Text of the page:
What factors affect hospitalization of youth with mental health problems in Ontario?

Inpatient hospitalization is one of the most expensive types of treatment for youth who have mental health problems. As a result, it’s important to understand what affects how long youth stay in hospital for mental health problems and how often they’re readmitted to hospital for mental health concerns.

Researchers in Ontario conducted a study to clarify the specific factors that affect how long youth stay in hospital for mental health problems and how likely they are to be readmitted in the future.

EENet is pleased to feature a Research Snapshot on the article, “Predicting length of stay and readmission for psychiatric inpatient youth admitted to adult mental health beds in Ontario, Canada,”  by Shannon L. Stewart, Chester Kam, and Phillip Baiden. The article appeared in Child and Adolescent Mental Health, DOI: 10.1111/camh.12022.

Research Snapshots are brief, clear language summaries of research articles, presented in a user-friendly format.

Read it below or download the PDF.

What you need to know

On average, youth admitted to psychiatric hospital beds in Ontario stay in hospital for 16 days. When hospitalized, the length of time that youth spend in the hospital depends most on the type of mental health problem they have. Specifically, youth with schizophrenia, mood disorders, eating disorders, and intellectual disability tend to have longer stays in the hospital compared to youth without these types of problems. Age is also an important factor affecting how long youth with mental health problems stay in hospital, with older youth tending to have longer stays than younger youth.

What is this research about?

Inpatient hospitalization is one of the most expensive types of treatment for youth who have mental health problems. As a result, it is important to understand what affects: (1) how long youth stay in hospital for mental health problems once they are hospitalized, and (2) how often youth are readmitted to hospital for mental health concerns. Some research studies have found that demographic factors (for example, age and gender) and the type of mental health problem that youth experience affect how long they stay in hospital and whether they get readmitted. However, other studies have not found the same results. This study aimed to clarify the specific factors that affect how long youth stay in hospital for mental health problems and how likely they are to be readmitted in the future. 

What did the researcher do?

Researchers in London, Ontario examined length of stay and readmission to adult psychiatric hospital beds for 2,445 youth (ages 12 to 19) across 69 hospitals in Ontario.  They considered a wide range of factors that might affect how long youth stay in hospital for a mental health problem and whether they get readmitted. Some of the factors they examined were age, gender, level of education, history of sexual abuse or physical abuse, type of mental health problem, and intellectual disability, among other factors.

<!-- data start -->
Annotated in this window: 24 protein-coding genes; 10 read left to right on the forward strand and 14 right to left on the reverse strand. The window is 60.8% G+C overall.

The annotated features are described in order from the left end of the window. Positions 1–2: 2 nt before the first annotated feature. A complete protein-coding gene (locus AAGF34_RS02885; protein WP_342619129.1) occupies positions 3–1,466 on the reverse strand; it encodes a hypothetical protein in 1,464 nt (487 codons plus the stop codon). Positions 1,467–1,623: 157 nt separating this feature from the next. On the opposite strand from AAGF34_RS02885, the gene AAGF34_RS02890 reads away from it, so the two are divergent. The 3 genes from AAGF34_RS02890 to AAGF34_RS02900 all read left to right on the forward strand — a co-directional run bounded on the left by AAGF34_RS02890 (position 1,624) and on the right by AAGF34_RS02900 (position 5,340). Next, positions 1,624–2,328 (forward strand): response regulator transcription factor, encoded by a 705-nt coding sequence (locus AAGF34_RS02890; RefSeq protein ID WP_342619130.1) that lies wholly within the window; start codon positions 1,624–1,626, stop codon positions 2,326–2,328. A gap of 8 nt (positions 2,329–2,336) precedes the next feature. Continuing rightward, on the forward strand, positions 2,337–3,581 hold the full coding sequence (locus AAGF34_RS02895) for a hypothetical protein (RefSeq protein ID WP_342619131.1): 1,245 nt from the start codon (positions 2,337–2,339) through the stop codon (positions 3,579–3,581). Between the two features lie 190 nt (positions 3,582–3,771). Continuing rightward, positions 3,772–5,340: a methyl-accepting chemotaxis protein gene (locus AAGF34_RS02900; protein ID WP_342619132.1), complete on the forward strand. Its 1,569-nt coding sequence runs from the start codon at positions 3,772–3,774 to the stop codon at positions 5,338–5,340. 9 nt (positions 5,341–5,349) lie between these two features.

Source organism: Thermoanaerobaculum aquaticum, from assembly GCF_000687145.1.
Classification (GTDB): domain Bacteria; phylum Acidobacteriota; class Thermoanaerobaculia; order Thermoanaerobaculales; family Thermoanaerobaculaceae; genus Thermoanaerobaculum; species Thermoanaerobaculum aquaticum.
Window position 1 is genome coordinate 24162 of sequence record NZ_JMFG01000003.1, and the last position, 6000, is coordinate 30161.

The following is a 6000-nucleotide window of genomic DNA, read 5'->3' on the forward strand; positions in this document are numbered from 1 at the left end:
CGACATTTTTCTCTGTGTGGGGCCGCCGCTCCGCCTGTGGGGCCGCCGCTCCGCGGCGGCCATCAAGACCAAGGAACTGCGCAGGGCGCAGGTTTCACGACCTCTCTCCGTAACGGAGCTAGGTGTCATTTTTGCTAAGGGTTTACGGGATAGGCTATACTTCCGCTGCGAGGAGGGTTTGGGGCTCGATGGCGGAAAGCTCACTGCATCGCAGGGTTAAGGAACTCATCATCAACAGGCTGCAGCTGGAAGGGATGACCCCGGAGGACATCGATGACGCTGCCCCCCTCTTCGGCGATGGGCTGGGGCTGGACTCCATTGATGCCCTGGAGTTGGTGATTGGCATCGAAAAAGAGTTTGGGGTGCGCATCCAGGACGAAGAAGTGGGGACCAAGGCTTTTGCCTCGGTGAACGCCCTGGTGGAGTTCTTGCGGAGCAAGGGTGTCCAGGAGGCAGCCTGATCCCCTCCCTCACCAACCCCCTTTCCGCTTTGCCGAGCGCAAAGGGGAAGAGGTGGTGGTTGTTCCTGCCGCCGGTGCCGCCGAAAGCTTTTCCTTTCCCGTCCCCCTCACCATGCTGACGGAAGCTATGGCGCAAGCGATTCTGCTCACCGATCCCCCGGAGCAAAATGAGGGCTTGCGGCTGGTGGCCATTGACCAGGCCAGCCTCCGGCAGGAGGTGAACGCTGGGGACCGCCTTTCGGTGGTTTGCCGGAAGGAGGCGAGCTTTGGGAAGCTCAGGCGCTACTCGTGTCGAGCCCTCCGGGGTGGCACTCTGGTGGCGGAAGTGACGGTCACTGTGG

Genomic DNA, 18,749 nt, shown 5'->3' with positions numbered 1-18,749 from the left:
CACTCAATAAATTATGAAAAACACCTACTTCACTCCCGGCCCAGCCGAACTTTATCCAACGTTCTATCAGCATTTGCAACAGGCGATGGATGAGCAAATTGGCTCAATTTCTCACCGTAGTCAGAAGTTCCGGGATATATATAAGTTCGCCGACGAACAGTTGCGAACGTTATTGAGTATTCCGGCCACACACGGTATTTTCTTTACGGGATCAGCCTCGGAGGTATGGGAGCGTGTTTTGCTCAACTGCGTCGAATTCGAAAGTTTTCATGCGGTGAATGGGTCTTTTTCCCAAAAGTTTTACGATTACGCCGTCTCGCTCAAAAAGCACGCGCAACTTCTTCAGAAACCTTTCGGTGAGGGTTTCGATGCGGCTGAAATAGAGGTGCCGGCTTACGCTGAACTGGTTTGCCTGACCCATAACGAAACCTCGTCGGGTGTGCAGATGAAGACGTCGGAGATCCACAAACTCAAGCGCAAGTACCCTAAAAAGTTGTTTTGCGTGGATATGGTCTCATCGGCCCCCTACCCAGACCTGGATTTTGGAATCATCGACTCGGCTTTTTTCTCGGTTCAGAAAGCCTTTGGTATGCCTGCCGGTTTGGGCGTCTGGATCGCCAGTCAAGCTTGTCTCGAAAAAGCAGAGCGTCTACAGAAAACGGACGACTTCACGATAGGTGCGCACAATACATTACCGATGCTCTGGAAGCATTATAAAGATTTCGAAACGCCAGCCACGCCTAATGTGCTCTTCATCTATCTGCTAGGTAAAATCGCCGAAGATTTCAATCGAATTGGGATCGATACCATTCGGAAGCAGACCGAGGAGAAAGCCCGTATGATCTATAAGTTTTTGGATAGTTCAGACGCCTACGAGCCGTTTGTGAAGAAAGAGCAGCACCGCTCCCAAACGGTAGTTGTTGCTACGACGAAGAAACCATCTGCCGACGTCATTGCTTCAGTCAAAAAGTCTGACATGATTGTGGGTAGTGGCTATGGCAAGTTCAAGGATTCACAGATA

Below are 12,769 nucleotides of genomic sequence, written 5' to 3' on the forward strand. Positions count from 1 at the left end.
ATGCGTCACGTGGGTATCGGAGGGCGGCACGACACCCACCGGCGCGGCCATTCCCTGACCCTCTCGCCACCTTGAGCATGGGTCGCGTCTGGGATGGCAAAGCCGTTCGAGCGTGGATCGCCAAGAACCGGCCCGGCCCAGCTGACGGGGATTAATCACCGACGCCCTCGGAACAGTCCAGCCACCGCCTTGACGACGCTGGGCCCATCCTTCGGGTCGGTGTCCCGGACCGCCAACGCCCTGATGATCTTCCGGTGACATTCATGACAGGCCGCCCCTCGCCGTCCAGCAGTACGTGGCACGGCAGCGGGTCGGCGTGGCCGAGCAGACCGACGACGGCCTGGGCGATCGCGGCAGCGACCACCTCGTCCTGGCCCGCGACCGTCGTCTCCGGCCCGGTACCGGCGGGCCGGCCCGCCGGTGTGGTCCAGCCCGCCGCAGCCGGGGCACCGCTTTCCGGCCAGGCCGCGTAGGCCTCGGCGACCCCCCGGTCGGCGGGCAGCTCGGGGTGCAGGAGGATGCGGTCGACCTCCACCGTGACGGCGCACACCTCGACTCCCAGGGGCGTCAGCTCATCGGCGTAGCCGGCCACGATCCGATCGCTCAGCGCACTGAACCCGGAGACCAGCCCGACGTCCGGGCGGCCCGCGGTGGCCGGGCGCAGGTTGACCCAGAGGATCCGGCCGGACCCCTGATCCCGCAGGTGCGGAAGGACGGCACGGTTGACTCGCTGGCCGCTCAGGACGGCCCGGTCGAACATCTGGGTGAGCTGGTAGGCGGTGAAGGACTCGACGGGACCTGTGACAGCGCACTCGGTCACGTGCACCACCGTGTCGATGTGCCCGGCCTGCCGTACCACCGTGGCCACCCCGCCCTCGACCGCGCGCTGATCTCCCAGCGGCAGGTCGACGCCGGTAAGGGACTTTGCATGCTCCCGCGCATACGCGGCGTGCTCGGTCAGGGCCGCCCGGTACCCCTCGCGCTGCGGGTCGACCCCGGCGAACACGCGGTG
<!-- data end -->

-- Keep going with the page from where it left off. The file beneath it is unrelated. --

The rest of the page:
What did the researcher find?

The factors linked to longer stays in hospital for youth with mental health problems included:

  • Being older
  • Being male
  • Having experienced a disruption in school or work
  • Having schizophrenia, an eating disorder, a personality disorder, or an intellectual disability.

The factors linked to a shorter length of stay for youth admitted to psychiatric hospital beds were:

  • A higher level of education
  • Being discharged against medical  advice
  • Having an adjustment disorder.

The factors linked to an increased chance of readmission to a psychiatric hospital bed were:

  • Being older
  • Being involved with the police
  • Living in a group home or an assisted care facility
  • Having a history of sexual abuse
  • A dysfunctional relationship between the youth and their family
  • Having schizophrenia, a mood disorder, a personality disorder, an eating disorder, or an intellectual disability.

Higher levels of education were linked to a decreased chance of being readmitted to the hospital for a mental health problem.

How can you use this research?

This research may be of interest to health care professionals and administrators. It reveals some of the factors that affect how long youth tend to stay in inpatient psychiatric beds and how likely it is that youth will be readmitted to mental health beds. This information can be useful for developing treatment plans that might help reduce how much time youth with mental health problems spend in hospital.

About the researchers

Shannon L. Stewart, Chester Kam and Phillip Baiden are with the Child and Parent Resource Institute in London, Ontario.

This Research Snapshot is based on their article “Predicting length of stay and readmission for psychiatric inpatient youth admitted to adult mental health beds in Ontario, Canada,” which was published in Child and Adolescent Mental Health, DOI: 10.1111/camh.12022.

Keywords

length of stay; readmission; mental health inpatient; youth

This Research Snapshot is based on an article that has been critically appraised for quality and susceptibility to bias.

EENet has partnered with the Knowledge Mobilization Unit at York University to produce Research Snapshots in the field of mental health and addictions in Ontario. This summary was written by Andrea Flynn.

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